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“Beauty is truth, truth beauty,”  — that is all
Ye know on earth, and all ye need to know.

Thomas Dilworth, writing in the TLS for 22 April 2011, discusses Keats’ poem “Ode on a Grecian Urn”, written in May 1819 (and shown above in the first edition of Lamia, Isabella, The Eve of St. Agnes, and Other Poems, 1820).

“Scholars once wondered whether Keats had in mind a specific urn or sculpted frieze, but long ago gave up trying to discover one. There is, however, a specific and identifiable work of art that Keats is using as his model and source, and is implicitly referring to. It is not a work of visual art, however, but a poem : Shakespeare’s “The Phoenix and the Turtle”. While the citation of the Keats poem in the essay is not terribly precise (many unnecessary capital letters in the closing lines), Dilworth makes a strong case for the intertextual nature of the Ode: “Shakespeare supplies the essential terms of the paradox, and he supplies an urn. He establishes that Beauty is Truth or, rather, that each is the other and points to eternity as the context in which the apparent contradiction is resolved.” Dilworth’s aim is to elucidate meaning and is not, fundamentally, reductive.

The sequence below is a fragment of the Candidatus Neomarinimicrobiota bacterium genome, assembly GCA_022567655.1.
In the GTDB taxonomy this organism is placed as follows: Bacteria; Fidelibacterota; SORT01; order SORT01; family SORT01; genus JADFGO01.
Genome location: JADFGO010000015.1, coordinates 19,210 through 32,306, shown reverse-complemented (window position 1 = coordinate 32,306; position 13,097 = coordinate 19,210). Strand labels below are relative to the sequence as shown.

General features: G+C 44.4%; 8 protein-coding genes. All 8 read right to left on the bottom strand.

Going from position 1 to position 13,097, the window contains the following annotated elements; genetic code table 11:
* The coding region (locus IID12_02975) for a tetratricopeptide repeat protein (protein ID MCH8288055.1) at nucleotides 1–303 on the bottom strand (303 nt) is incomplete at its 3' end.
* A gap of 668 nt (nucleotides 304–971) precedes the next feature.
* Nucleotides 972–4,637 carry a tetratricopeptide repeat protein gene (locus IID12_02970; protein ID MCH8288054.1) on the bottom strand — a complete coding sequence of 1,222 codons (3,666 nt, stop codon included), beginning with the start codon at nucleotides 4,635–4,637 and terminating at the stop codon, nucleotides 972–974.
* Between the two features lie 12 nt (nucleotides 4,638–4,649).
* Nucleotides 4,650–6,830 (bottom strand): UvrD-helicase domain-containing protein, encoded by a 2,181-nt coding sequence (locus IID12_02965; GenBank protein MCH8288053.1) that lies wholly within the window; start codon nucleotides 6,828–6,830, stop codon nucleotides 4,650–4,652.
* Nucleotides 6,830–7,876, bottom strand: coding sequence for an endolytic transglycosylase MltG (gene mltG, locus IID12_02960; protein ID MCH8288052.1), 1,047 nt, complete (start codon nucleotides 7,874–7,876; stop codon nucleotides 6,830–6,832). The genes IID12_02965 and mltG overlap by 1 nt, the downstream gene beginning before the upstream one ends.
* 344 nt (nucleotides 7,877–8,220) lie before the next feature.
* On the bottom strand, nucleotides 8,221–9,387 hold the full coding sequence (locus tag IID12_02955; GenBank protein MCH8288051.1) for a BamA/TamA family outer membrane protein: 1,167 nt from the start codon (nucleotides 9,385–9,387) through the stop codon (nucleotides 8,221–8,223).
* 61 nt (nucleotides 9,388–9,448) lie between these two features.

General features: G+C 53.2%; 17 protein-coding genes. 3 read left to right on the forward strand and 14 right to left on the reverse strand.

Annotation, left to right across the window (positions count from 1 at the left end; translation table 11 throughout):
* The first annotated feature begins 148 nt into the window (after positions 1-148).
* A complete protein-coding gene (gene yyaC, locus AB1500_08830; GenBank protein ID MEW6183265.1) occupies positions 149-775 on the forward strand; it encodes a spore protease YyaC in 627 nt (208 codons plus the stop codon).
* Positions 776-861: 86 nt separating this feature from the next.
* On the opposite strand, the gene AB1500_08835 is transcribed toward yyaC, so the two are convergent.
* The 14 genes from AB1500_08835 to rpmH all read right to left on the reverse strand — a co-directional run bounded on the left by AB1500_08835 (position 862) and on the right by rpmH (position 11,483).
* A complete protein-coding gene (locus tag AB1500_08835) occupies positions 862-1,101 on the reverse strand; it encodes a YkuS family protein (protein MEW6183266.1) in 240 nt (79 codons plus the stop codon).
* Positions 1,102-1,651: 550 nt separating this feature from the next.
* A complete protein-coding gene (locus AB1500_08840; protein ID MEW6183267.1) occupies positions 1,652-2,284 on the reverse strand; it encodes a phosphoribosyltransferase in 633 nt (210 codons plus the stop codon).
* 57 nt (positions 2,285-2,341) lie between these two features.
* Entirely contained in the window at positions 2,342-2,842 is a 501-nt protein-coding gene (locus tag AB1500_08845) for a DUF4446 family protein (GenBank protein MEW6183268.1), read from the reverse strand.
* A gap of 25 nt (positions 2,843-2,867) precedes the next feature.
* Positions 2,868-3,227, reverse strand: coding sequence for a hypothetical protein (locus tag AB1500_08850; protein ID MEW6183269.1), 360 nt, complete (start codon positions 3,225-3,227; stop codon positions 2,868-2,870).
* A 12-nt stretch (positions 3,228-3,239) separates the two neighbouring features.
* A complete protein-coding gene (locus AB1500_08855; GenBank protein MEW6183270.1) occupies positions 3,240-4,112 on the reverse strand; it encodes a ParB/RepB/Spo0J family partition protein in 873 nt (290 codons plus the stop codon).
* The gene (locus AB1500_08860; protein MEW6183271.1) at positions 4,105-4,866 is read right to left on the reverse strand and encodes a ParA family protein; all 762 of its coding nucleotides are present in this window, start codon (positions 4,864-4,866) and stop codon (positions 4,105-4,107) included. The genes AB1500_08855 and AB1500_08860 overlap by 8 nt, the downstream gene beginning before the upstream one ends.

The “Ode on a Grecian Urn” must now be classed as a precursor of the critical fiction : allusion to the poem by Shakespeare is inextricable from the structure and meaning of the Ode.

This example emphasizes a key point about the critical fiction form : above all, the writing must function as an independent work of art. The power and poignancy of Keats’ poem is only increased by deeper understanding of the well from which some of its waters were drawn.

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